We make our way to the entrance of the cathedral, weaving through children, stray dogs, families, ladies selling rosaries and through the 10+ foot wooden front doors.  As in any Catholic church, the entryway is flanked with Holy Water fonts.  Old ladies, purses clenched under their arms are elbowing their way to dip their fingers in the Holy Water and cross themselves; this is done with purpose, they are on a mission.  It’s beautiful.  The cathedral is dimly lit which adds to its enchantment, the hymns are in Spanish (well, the whole mass is in Spanish, we’re in Chile) and it’s just lovely.  On our way out, I piss off a rosary vendor.  I had intended to buy a rosary (or three) from her but when she told me the (clearly plastic) rosary was real pearl and I questioned her, she got upset.  Sorry.
 
Virgen con niño
artist: anonymous
medium: chalk on sidewalk 
Plaza de Armas, Santiago de Chile
 
We walked across the Plaza to the Museo Historico Nacional (National History Museum).  Turns out Sunday is free day, even better!  The museum is small and we go from room to room, admiring the paintings and trinkets salvaged from days of old.  A young girl hears my companion speaking English and asks her where she is from.  Sheresponds, “California.”  The girl says, “wow, that’s so cool!”  In a different exhibit, I hear the girl telling her brother, in Spanish this time, “..and I asked her where she was from and she said California!” I couldn’t help but smile and my eavesdropping was discovered.  She was a typical teenager, she wore skin-tight jeans and athough it is the middle of winter an inch her midriff is showing.  Her eyelashes are mascara’d like perfect little spider legs and she has the ambitious aire of youth.  She points at me,  “are you from California, too?”  “Yes,” I respond and we have a nice conversation, she speaks lovely English and I encourage her to study abroad in California. Turns out her dream is to be an English teacher.
 
Courtyard of the Museo Historico Nacional – Plaza de Armas, Santiago de Chile
 
We take Catedral St. all the way down, walking a little under 3 km to the Museo de la Memoria y los Derechos Humanos (Museum of  Memory and Human Rights).  On our way, we walk through a run-down part of town – graffiti all over the walls and garbage littering the streets.  We pass Chinese restaurants and “urban gardens;” the smell of pollo asado drifting from kitchen windows.  Oh metropolitana.  The museum is sad and serves as a memorial to those who suffered during the military dictatorship of Pinochet from 1973-1990.  There is a great emphasis on human rights, in fact, the Universal Declaration of Human Rights is written on the entry way to the museum.  In addition to what the Museum symbolizes, the architecture is super modern and striking.  (Side note, I had dinner with one of the architects of the museum.  She was on our flight from Dallas to Santiago; she had been standing in line behind us waiting to receive hotel accomodations from American Airlines when our flight was 12 hours delayed.  She and another Chilean woman did not speak English and asked that I translate what the gate agent was saying.  We ended up taking a shuttle to the hotel together, having dinner and sharing a cab to the airport the following morning.  She recommended we visit the museum.)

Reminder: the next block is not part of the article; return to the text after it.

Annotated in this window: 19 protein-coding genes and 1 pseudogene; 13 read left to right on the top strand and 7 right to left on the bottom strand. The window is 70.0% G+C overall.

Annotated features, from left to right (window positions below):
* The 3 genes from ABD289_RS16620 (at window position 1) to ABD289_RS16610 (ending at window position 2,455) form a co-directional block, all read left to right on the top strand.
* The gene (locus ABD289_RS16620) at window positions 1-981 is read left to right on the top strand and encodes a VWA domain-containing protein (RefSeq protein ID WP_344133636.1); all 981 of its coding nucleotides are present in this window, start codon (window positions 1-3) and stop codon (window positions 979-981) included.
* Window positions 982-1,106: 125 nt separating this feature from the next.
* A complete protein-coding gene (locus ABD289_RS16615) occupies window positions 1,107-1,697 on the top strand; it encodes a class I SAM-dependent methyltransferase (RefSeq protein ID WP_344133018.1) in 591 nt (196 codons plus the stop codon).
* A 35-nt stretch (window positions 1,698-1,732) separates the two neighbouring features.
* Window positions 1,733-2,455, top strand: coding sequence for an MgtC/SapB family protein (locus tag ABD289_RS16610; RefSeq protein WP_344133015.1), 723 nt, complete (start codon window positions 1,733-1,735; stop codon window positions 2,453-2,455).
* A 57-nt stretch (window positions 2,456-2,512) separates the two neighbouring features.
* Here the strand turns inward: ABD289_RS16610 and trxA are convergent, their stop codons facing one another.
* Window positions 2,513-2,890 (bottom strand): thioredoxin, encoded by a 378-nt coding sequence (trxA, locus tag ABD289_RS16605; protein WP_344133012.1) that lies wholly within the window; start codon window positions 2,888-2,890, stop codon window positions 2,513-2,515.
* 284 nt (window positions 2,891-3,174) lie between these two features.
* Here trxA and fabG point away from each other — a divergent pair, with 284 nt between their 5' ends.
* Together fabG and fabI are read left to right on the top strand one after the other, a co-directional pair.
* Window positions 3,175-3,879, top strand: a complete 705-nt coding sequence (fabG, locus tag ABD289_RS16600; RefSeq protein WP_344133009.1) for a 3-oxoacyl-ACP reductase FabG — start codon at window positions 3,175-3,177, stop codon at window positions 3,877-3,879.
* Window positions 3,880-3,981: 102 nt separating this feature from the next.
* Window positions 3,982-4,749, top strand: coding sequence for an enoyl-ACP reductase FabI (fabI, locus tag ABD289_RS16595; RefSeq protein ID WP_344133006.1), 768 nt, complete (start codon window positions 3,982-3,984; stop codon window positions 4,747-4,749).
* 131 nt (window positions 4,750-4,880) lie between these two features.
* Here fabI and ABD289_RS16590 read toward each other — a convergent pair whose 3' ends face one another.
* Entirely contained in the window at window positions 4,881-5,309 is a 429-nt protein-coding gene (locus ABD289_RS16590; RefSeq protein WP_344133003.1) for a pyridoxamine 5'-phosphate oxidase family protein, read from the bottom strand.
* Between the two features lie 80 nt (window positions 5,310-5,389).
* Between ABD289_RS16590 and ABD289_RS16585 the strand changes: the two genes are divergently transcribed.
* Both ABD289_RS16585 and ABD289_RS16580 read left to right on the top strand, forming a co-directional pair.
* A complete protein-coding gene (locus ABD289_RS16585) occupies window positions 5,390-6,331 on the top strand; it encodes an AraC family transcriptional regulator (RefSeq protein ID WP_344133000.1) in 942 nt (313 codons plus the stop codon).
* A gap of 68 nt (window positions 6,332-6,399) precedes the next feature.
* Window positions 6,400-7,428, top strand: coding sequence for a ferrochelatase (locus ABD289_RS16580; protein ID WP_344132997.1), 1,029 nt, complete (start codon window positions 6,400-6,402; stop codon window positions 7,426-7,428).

Universal Declaration of Human Rights on the facade of the Museo de la Memoria y los Derechos Humanos
 
Across the street is a park, but I am stopped by the smell of peanuts boiling in sugar.  I buy a packet of warm, sugar-coated mani (peanuts) and trot along, happily on my way.  In the park, there are children riding bikes, a llama dressed in hat and poncho, people selling candied apples, pickles and olives in plastic bags, popcorn, lollipops.  There are children feeding the ducks and fathers playing soccer with their kids.  A row of vendors has set up shop selling natural products: essential oils, knitted beanies, mate gourds and straws, loose tobacco.  I buy some chocolate truffles: mint, orange, coffee and an alfajore (a sweet typical of Latin America, it’s 2 cookies filled with dulce de leche (liquidy caramel) and dipped in choclate; alfajores come from Spain where they came from the Arab world but that is a story all on its own, to be left for another blog post), I tuck them in my bag for after dinner. 
 
The entry to the Museo Nacional de Historia Natural (Chilean Natural History Museum) is from the park.  We enter and are pleased to discover that Sunday is free entry day here, too!  It’s a small museum, with great exhibits of all the different terrains in Chile, from the high plains in the north, to the Austral zone, down to the Antarctic.  There are all sorts of cool embalmed animals on display and very informative exhibits. 
 
 
caramelied peanuts!



My friend making sugar-coated mani; the smell is exquisite!